Virgin America staff kicked a Newport Beach, California, family off a flight over the weekend after one of the children, who was experiencing motion sickness, vomited on the aircraft.
What are the details of the incident?
Yvette Kohan spoke to KCBS-TV about her experience with Virgin America.
According to Kohan, the family was leaving Maui to travel home to the Los Angeles area. Kohan told KCBS that her 3-year-old son began experiencing motion sickness during the car ride to the Maui airport. Shortly after the family boarded the plane, Kohan said that her son began to get sick and vomited on the plane.
"As I’m walking out out the bathroom to hand [my son] to my husband so I could clean myself up, my husband said, 'Come on. We have to go. They’re kicking us off the plane,'" Kohan explained.
Kohan said that a flight attendant aboard the aircraft had no compassion for her situation.
"She was very rude. No compassion. No empathy," Kohan said. "I was trying to clean [my son] up and she was rolling her eyes and wondering why I let him get sick on the floor as if that was purposeful."
According to Kohan, they were asked to leave the flight because of her son's sickness.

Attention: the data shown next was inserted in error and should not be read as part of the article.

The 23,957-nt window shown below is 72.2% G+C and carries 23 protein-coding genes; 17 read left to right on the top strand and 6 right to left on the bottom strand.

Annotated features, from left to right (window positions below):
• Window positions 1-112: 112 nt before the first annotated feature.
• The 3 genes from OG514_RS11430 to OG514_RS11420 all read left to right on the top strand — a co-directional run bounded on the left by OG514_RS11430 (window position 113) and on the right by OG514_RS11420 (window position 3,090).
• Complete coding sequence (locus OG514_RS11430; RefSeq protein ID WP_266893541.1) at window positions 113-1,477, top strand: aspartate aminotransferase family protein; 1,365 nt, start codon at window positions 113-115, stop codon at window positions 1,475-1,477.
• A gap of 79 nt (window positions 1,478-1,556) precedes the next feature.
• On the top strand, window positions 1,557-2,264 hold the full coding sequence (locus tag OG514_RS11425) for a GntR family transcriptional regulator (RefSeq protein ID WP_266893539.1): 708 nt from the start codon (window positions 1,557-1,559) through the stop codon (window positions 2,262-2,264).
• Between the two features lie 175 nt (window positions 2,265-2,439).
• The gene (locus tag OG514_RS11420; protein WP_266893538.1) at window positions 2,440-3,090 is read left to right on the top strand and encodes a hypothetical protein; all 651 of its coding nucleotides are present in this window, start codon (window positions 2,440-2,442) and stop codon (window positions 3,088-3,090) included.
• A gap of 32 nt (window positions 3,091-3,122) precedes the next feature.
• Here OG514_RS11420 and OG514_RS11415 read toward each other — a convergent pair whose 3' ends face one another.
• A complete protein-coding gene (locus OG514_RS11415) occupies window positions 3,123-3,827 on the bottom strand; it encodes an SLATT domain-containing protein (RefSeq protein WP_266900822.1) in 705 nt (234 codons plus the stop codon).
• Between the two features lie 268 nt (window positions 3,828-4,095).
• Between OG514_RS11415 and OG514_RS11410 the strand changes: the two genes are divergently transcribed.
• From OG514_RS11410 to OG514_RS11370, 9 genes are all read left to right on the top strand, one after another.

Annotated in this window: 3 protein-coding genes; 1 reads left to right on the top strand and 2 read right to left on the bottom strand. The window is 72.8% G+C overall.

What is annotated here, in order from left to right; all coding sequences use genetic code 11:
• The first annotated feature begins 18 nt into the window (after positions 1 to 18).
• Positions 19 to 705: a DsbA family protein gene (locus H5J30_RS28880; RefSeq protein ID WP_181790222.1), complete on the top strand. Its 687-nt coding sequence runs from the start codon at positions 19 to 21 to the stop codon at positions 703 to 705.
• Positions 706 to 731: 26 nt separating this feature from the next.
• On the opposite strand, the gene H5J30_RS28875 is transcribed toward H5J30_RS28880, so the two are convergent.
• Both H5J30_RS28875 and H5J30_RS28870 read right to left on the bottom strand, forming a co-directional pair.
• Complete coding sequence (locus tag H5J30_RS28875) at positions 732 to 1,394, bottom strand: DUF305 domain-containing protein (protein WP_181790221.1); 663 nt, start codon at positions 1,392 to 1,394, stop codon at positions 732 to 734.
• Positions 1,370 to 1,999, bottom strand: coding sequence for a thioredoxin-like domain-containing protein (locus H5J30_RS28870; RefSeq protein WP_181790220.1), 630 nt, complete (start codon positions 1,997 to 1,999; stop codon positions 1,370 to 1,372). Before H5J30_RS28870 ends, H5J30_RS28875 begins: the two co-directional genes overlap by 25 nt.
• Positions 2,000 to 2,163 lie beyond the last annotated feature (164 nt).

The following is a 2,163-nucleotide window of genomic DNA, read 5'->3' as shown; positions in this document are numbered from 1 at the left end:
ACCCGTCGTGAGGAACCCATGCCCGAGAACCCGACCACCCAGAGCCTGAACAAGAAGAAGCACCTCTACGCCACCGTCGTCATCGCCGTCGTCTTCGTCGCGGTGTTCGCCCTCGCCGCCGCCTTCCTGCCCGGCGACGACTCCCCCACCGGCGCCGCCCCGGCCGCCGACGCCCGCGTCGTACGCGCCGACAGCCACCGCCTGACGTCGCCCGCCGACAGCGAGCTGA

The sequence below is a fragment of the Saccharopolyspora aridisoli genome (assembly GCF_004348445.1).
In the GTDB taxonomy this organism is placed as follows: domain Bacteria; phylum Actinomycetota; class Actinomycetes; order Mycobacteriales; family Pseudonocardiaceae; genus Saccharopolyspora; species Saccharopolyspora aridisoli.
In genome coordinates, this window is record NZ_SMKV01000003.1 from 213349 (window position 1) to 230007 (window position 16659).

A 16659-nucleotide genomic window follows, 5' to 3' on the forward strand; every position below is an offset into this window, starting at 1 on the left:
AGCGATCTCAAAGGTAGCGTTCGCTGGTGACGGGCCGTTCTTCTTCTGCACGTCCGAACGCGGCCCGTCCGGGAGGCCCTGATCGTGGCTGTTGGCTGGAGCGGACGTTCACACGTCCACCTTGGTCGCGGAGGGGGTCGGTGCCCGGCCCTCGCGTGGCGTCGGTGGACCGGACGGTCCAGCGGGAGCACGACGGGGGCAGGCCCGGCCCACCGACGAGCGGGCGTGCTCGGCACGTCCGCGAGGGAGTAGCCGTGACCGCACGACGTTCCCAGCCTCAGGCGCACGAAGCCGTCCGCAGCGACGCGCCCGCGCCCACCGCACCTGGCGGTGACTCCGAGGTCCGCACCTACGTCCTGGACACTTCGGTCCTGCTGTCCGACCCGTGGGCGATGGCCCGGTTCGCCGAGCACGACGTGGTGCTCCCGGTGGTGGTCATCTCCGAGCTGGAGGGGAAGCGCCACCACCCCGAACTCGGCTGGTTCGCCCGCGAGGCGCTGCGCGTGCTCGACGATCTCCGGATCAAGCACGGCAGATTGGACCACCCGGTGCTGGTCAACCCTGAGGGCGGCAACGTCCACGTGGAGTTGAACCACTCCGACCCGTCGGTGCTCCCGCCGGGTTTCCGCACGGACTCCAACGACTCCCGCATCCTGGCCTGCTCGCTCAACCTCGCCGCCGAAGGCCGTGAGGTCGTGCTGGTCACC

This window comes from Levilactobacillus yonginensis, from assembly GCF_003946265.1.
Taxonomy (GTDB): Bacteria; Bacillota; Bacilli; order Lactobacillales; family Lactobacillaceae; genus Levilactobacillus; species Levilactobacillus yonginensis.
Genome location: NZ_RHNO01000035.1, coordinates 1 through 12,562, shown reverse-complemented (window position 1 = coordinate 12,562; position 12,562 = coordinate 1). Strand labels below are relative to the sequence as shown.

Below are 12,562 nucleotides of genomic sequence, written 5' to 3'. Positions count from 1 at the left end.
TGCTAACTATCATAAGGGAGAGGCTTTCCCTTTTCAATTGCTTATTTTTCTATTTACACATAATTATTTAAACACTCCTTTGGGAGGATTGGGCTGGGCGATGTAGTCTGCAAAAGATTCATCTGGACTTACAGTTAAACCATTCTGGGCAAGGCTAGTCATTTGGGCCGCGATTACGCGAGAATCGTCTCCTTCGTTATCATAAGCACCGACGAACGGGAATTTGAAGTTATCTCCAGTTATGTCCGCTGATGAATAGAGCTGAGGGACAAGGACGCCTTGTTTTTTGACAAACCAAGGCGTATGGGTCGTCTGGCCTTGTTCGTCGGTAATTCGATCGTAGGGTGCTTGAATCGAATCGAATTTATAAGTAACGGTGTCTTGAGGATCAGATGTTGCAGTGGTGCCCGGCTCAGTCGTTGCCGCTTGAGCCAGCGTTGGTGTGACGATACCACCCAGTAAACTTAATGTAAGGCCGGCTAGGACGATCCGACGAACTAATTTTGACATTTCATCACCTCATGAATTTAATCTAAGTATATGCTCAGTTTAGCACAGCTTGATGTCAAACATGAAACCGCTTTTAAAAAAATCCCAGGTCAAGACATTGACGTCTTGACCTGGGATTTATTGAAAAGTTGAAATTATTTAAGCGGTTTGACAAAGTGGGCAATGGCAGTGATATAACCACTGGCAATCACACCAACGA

"How does someone throwing up automatically mean they get off the plane?" Kohan asked. "What if I was pregnant and I was having morning sickness and I threw up? Would you kick me off the flight?"
"They said yes by the way," she added. "And I asked them if a small child had been feeding on a bottle and reflux and if they threw up. Would they kick them off? And they said yes they would. I don’t believe that."
Kohan noted that she was told her son would have to receive a "fit to fly" certificate from a physician prior to being allowed to fly on Virgin America.
After the Kohans left the airport, they went to a nearby emergency room to have their son checked out. The Kohans' son was then cleared to fly.
According to KCBS, the Kohans ended up flying United Airlines from Maui to Los Angeles. The outlet added that the family was reimbursed for their tickets, and were offered an additional $800 — which the Kohans refused.
Did Virgin address the incident?
In a statement to KCBS, a spokesperson for Virgin said:
Per standard process in the event of a guest medical event, the flight crew on Virgin America Flight 1122 contacted Medlink and they determined that the child needed to be symptom free for two hours before flying. The family was not able to depart on their original flight but were able rebook when their child was feeling better and was symptom free. We take the safety of our guests very seriously and acted out of an abundance of caution.